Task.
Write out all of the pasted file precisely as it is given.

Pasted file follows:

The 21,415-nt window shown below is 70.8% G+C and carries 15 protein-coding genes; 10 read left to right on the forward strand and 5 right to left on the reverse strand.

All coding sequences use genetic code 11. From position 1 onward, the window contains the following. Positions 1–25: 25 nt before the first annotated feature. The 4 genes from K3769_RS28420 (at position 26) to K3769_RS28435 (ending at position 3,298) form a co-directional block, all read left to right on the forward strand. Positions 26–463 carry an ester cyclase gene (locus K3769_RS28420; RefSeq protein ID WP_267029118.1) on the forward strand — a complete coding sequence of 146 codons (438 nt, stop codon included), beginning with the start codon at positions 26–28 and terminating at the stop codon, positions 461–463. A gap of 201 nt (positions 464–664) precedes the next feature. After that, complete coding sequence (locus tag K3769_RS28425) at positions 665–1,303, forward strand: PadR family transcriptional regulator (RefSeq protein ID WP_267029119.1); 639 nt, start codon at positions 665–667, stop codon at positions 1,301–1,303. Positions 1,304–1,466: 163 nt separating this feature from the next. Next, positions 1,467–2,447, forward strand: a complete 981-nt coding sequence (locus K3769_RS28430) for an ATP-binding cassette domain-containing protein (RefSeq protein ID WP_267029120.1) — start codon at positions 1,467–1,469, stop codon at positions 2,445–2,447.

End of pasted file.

The 21,415-nt window shown below is 70.8% G+C and carries 15 protein-coding genes; 10 read left to right on the forward strand and 5 right to left on the reverse strand.

All coding sequences use genetic code 11. From position 1 onward, the window contains the following. Positions 1–25: 25 nt before the first annotated feature. The 4 genes from K3769_RS28420 (at position 26) to K3769_RS28435 (ending at position 3,298) form a co-directional block, all read left to right on the forward strand. Positions 26–463 carry an ester cyclase gene (locus K3769_RS28420; RefSeq protein ID WP_267029118.1) on the forward strand — a complete coding sequence of 146 codons (438 nt, stop codon included), beginning with the start codon at positions 26–28 and terminating at the stop codon, positions 461–463. A gap of 201 nt (positions 464–664) precedes the next feature. After that, complete coding sequence (locus tag K3769_RS28425) at positions 665–1,303, forward strand: PadR family transcriptional regulator (RefSeq protein ID WP_267029119.1); 639 nt, start codon at positions 665–667, stop codon at positions 1,301–1,303. Positions 1,304–1,466: 163 nt separating this feature from the next. Next, positions 1,467–2,447, forward strand: a complete 981-nt coding sequence (locus K3769_RS28430) for an ATP-binding cassette domain-containing protein (RefSeq protein ID WP_267029120.1) — start codon at positions 1,467–1,469, stop codon at positions 2,445–2,447.